Rivers are an important mode of transportation and a primary location for settlement. With relatively undeveloped infrastructure, the province’s economy relies heavily on the rivers.
The population of Central Kalimantan is 74.31% Muslim, 18.6% Christian (15.97% Protestant and 2.63% Catholic), 0.50% Hindu, 0.11% Buddhist, and 6.26% other. The religious composition have changed a lot from 1971, when 55% of the population was Muslim, 16% Christian, 1% Hindu and 28% Kaharingan.
In 1980, Kaharingan was recognized as a form of Hinduism, but this didn’t slowed down its decline. Proportion of Kaharingan adherents went down to 15.75% in 1990 and was reported at 5.89% in 2000.
The three major Dayak tribes in Central Kalimantan are the Ngaju, Ot Danum and Dusun Ma’anyan Ot Siang. The three major tribes extended into several branches of prominent Dayak tribes in Central Kalimantan such as Lawangan, Taboyan, Dusun Siang, Boyan, Bantian, Dohoi and Kadori.
In addition to the indigenous Dayak tribes, there are also ethnic groups from other areas of Indonesia, including Malays, Javanese, Madurese, Batak, Toraja, Ambonese, Bugis, Palembang, Minang, Banjarese, Makassar, Papuan, Balinese, Acehnese and also Chinese.
Basically, the languages widely spoken in Central Kalimantan are Dayak and Indonesian. The distribution of the Banjar language to Central Kalimantan is due to the large number of migrants from the Banjar tribe from South Kalimantan, so that the Banjar language is used as the language of commerce and everyday language. The Javanese people in the transmigration sites generally speak Javanese as their daily language.
The dominant Dayak language used by the Dayak tribe in Central Kalimantan, including the Ngaju language which is used in the Kahayan and Kapuas river areas. The Bakumpai and Maanyan languages are spoken by residents along the Barito river basin and its surroundings and the Ot Danum languages used by the Dayak Ot Danum tribe in the upper reaches of the Kahayan and Kapuas rivers.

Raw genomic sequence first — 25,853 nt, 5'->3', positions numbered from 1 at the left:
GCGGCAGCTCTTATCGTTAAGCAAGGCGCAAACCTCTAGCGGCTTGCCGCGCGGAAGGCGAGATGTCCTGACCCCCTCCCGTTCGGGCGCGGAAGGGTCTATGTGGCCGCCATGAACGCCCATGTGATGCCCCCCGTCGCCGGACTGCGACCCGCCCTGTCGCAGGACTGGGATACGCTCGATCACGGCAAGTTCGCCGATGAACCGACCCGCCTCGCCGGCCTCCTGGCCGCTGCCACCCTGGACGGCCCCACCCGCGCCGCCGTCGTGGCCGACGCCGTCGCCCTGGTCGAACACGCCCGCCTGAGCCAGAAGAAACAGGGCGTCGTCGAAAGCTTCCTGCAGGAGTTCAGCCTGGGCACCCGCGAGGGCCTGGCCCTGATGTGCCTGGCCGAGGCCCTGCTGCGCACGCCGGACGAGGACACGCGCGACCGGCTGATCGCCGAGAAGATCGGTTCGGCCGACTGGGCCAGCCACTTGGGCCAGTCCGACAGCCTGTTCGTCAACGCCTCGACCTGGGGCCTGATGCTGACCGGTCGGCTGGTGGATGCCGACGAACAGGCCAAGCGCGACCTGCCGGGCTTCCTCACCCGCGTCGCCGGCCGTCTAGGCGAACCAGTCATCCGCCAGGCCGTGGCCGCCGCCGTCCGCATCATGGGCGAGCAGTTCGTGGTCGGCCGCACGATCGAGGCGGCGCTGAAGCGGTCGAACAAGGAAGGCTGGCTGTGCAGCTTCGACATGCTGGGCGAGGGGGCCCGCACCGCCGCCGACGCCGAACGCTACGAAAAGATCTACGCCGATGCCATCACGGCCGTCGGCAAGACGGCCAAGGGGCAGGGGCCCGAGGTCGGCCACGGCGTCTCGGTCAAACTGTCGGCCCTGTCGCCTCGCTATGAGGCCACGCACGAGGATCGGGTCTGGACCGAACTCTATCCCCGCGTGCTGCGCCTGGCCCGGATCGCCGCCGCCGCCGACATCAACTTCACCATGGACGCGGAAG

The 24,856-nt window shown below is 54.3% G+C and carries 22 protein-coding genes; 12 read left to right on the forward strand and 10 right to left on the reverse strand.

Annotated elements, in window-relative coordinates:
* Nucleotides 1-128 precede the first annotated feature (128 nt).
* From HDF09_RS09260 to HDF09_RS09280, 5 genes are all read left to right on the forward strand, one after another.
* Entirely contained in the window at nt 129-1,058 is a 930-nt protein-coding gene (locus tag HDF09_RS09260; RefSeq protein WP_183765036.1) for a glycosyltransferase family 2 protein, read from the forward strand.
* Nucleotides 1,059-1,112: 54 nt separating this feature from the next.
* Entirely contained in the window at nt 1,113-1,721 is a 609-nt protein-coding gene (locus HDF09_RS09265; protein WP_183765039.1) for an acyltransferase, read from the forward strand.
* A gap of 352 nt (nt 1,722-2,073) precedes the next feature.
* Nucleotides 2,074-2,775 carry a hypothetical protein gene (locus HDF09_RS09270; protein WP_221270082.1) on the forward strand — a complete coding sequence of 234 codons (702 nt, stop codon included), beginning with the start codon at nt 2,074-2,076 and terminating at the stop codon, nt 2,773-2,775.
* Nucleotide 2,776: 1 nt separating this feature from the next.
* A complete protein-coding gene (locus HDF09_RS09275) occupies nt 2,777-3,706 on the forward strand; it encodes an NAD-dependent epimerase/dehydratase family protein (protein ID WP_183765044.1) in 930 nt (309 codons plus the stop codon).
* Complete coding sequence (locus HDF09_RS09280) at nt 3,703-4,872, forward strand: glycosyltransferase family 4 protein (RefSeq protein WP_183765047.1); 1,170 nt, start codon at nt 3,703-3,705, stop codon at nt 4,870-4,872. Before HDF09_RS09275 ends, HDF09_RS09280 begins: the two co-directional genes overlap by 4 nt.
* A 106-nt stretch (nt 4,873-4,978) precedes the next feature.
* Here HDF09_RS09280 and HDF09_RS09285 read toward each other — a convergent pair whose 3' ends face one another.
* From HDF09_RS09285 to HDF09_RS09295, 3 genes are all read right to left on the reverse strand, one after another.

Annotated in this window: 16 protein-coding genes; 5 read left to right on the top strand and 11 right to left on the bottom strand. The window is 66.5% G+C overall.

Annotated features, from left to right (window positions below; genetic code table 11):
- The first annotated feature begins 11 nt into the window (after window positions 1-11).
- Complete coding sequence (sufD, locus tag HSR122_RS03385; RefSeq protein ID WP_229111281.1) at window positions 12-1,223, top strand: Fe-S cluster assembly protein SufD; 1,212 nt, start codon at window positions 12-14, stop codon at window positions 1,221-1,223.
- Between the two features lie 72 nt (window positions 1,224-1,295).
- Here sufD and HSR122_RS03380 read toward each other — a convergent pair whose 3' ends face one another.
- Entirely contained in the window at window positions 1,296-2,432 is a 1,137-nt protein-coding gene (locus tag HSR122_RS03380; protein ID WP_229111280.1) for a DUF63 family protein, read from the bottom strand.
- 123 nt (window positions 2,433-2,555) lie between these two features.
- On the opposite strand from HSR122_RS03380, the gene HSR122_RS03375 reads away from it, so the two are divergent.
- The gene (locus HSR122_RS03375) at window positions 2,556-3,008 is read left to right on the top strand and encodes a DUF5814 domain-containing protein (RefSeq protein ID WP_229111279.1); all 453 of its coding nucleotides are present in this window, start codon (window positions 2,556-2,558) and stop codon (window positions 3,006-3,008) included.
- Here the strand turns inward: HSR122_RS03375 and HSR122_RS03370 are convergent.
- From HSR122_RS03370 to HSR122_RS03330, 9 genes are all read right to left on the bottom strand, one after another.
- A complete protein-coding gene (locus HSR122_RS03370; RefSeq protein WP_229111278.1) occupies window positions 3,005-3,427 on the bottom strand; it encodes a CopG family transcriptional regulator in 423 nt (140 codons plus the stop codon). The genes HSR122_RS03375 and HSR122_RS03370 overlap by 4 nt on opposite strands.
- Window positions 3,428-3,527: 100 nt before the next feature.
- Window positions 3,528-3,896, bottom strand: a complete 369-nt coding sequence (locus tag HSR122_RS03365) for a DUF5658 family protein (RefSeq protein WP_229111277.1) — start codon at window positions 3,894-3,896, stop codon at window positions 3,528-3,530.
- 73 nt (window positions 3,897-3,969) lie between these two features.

There are so many special foods from Central Kalimantan, ranging from delicious to have a unique taste. Such as culinary made from beef and bat. Each Central Kalimantan food menu has its own characteristics.
Bangamat is a dish made from large bats. The cooking method is that the paing to be cooked is cleaned by removing the nails, bending the rough hairs and the back, as well as the intestines, then the wings, feathers and meat are cooked. Usually for the Ngaju Dayak people, it is cooked with more spices, for the Maanyan Dayak, the most is cooked with spices. namely lemongrass and pikauk leaves. Usually Paing is cooked with chopped banana stem liver vegetables, the bananas used are fan bananas. Or it can also be cooked with taro tendrils.
The name Bangamat is taken from the Ngaju Dayak language, or it can also be called Paing. Taken from the Dayak Maanyan language, which is a traditional Dayak cuisine made from the main ingredients of large bats or bats. The bats used are fruit-eating bats. The largest body size of other types of bats. Not all types of bats are made for this dish, only the largest fruit-eating bat species are used. Insect-eating and blood-sucking bats are not used and are not consumed to make this food. Although it is best known and consumed in several areas, the Dayak people have a special characteristic in making it.